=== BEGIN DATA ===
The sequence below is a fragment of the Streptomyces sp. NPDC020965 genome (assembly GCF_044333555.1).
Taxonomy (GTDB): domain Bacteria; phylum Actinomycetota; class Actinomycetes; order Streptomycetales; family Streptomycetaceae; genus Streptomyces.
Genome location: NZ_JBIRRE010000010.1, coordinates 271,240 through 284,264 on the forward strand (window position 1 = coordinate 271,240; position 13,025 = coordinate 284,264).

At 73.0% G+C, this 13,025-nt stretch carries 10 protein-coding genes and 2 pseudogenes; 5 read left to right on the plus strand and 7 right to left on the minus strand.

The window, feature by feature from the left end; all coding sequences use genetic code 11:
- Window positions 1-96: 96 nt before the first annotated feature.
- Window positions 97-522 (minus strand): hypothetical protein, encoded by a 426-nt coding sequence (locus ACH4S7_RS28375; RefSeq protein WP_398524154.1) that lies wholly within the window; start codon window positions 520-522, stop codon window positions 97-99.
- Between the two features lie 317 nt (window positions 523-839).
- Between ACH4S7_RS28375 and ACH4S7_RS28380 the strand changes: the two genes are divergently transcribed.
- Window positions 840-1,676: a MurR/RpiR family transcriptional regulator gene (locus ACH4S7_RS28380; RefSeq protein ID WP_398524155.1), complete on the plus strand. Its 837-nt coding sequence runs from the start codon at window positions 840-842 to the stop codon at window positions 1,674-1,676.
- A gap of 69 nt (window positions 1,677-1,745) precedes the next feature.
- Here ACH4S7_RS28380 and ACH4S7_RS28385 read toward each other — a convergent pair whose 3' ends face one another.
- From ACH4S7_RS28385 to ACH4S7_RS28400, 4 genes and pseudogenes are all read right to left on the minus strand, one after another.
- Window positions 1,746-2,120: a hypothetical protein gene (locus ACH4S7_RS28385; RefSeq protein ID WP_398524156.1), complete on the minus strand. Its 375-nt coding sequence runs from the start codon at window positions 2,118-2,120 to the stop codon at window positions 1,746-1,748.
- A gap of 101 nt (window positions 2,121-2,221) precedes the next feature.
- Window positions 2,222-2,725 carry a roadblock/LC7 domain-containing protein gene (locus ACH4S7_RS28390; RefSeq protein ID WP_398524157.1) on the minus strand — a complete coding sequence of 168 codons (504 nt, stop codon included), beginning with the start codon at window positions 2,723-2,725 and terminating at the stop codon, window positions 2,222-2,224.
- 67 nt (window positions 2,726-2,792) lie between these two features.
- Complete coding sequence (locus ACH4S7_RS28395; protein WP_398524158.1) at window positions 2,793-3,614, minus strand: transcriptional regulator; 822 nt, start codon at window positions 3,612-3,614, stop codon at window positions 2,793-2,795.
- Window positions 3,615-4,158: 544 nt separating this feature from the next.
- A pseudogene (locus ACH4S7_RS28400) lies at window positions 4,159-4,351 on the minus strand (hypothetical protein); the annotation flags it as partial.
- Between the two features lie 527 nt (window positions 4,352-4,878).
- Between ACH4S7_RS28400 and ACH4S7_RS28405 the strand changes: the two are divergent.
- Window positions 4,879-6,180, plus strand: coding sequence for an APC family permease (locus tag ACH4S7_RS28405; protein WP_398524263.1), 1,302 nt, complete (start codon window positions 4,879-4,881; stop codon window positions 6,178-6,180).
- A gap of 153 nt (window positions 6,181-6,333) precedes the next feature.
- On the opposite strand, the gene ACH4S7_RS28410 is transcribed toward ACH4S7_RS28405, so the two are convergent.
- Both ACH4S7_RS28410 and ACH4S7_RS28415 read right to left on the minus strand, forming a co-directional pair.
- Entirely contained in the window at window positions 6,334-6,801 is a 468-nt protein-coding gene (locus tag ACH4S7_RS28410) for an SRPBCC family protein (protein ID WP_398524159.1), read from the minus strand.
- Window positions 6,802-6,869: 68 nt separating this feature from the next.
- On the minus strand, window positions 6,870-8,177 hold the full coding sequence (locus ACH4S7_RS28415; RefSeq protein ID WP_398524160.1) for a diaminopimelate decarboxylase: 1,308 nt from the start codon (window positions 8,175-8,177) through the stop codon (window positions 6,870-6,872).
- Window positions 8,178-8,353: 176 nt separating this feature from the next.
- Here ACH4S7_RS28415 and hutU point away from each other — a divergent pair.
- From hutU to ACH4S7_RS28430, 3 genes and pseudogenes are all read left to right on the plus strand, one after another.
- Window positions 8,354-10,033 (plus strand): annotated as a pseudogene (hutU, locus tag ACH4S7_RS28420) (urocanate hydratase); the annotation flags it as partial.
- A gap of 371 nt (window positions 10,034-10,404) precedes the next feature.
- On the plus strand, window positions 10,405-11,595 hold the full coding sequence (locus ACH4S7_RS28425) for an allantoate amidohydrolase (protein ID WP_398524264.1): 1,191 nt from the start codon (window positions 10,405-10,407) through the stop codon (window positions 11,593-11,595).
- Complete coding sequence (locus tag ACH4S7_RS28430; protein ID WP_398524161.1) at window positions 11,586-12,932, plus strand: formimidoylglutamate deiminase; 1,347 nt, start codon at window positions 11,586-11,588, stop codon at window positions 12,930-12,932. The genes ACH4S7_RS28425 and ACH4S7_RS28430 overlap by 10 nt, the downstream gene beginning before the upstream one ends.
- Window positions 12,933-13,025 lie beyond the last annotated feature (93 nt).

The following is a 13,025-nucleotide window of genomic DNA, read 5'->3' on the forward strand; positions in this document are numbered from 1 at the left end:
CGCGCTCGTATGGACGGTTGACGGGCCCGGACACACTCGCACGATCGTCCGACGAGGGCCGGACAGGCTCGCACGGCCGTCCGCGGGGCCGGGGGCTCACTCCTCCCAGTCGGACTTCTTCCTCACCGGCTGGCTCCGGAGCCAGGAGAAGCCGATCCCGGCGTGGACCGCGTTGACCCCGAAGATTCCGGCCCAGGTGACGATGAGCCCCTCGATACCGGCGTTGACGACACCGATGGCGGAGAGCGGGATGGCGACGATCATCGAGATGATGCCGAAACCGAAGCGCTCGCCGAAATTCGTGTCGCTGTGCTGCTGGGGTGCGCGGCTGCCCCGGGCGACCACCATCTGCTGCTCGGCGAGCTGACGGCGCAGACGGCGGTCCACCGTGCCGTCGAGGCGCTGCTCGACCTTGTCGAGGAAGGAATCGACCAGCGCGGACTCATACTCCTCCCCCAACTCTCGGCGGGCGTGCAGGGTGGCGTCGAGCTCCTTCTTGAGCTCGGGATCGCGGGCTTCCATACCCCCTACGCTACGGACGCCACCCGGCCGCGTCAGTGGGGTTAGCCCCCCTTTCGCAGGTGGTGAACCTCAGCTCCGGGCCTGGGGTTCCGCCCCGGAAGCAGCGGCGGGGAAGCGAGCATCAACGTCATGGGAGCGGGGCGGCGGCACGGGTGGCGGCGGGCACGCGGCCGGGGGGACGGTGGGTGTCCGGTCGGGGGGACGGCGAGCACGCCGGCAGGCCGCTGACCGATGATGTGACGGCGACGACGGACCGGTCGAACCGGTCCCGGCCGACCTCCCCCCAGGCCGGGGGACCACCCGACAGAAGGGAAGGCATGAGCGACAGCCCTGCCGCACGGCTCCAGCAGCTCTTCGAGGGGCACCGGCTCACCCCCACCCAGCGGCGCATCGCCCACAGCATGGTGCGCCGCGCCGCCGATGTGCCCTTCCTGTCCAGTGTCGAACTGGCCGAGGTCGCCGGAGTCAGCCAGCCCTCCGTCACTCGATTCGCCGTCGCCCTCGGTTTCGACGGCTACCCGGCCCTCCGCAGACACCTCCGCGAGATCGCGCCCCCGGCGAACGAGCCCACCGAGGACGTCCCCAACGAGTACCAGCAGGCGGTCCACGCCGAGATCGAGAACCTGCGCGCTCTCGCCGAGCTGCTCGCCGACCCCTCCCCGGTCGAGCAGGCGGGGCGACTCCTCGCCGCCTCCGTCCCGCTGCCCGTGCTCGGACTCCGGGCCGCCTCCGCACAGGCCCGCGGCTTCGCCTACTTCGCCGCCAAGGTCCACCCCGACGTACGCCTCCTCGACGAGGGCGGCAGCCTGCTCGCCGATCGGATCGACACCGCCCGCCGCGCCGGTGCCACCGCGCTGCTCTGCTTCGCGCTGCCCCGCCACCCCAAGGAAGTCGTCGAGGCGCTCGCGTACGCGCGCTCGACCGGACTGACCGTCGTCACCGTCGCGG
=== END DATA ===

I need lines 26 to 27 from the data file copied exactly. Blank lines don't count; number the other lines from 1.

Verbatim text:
- Both ACH4S7_RS28410 and ACH4S7_RS28415 read right to left on the minus strand, forming a co-directional pair.
- Entirely contained in the window at window positions 6,334-6,801 is a 468-nt protein-coding gene (locus tag ACH4S7_RS28410) for an SRPBCC family protein (protein ID WP_398524159.1), read from the minus strand.